2.7.4. Extending the principle of honesty and integrity to cover the American judicial system, whose recent usurpations of power have so often been disguised and misrepresented as merely new applications of traditionally-accepted legal principles, and promoting the exposure of such deceit and the re-establishment of a properly functioning judiciary through a variety of possible actions, including the following:
188.8.131.52. altering the selection process for federal judges;
184.108.40.206. requiring periodic reconfirmation of federal judges;
220.127.116.11. requiring a substantial majority vote (2/3, 3/4, etc.) on a court before it can rule a law unconstitutional;
18.104.22.168. allowing Congress, by a substantial majority vote, to overturn a court ruling of unconstitutionality;
22.214.171.124. withdrawing certain issues from the jurisdiction of the federal courts;
2.7.5. Opposing through these and other possible actions the functioning of the U.S.Supreme Court as a "legiscourt," and promoting in law a concept of judicial review that respects such vital American principles as limited government, consent of the governed, and separation of powers.
2.8. Human Stewardship
2.8.1. Affirming in law the Biblical standard that "the earth is the Lord's and the fullness thereof," and that property and wealth are to be privately owned and controlled, and opposing in law attacks on these concepts in such forms as collectivism, unfair and/or excessive taxation, inflation, excessive debt (public and private), welfarism, excessive government economic regulation, etc.;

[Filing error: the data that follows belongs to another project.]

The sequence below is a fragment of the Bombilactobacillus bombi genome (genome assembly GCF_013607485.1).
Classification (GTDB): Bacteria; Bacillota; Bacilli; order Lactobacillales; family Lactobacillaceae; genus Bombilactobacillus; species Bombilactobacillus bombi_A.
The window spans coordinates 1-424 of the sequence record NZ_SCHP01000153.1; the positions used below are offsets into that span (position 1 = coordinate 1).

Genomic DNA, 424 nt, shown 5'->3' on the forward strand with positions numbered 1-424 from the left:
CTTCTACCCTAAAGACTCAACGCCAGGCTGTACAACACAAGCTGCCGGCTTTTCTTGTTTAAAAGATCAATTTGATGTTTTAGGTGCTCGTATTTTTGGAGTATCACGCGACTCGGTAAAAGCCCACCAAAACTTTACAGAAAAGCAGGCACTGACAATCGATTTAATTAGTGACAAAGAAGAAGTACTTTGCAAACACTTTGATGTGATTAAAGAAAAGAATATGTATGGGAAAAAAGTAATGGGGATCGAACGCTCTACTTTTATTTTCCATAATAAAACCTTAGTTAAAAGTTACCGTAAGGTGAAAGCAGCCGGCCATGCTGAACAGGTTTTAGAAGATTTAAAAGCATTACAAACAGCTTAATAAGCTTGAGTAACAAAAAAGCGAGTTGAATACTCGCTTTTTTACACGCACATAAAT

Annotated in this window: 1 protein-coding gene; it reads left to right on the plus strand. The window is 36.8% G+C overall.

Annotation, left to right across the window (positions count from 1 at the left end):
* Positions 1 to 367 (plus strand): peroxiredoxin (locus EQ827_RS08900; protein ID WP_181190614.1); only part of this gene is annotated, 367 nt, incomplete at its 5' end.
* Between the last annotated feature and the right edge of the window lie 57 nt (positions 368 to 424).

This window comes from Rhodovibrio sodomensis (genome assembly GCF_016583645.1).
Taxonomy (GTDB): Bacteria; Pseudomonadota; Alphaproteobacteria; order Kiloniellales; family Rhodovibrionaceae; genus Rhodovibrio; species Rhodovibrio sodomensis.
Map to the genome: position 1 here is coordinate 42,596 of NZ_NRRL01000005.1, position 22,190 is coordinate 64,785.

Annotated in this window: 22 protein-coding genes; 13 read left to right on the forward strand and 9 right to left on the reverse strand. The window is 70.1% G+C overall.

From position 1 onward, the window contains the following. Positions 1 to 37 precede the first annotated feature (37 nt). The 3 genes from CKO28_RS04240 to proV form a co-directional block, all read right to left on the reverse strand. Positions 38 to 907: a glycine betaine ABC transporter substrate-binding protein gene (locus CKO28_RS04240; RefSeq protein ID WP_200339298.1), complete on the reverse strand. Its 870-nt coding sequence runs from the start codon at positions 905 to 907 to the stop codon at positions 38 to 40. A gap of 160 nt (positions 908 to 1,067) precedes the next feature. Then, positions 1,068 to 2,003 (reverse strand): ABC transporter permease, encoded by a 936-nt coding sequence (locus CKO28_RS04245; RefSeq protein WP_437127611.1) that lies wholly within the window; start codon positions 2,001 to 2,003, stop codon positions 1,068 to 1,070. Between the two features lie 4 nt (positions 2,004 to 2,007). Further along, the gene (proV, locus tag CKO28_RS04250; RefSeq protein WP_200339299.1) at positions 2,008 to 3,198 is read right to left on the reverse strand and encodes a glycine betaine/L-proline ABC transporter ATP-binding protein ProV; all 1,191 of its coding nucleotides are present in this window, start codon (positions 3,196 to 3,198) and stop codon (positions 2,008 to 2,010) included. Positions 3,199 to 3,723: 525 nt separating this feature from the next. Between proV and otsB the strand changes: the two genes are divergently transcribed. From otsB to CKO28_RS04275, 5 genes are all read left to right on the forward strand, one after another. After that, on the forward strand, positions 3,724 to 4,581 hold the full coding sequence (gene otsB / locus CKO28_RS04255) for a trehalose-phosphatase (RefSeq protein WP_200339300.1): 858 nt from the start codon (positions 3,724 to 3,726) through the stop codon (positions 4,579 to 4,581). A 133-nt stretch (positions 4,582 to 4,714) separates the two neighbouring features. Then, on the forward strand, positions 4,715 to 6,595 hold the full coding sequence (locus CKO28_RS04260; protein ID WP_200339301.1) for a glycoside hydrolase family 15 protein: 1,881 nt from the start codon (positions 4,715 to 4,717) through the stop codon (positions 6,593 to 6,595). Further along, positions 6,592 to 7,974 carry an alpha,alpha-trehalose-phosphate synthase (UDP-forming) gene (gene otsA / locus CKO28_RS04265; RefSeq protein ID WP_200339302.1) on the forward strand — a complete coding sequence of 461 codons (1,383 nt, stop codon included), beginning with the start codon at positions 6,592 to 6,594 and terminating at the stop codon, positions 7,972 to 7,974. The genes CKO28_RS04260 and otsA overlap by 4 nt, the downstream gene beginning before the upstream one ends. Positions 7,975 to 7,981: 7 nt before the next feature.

2.8.2. Promoting in law conditions conducive to wise and unselfish use of material resources by private parties that own and/or control them, and encouraging them to act in the interest of other individuals and of society in general;
2.8.3. Opposing in law the willful and wanton destruction of our environment, but balancing concerns about nature and the environment against other needs of humanity, which will often be more important;
2.8.4. Promoting in law the standard of accountability, recognizing that man, as a true steward, is responsible for his actions and the manner in which he, as a free agent, carries out his responsibilities.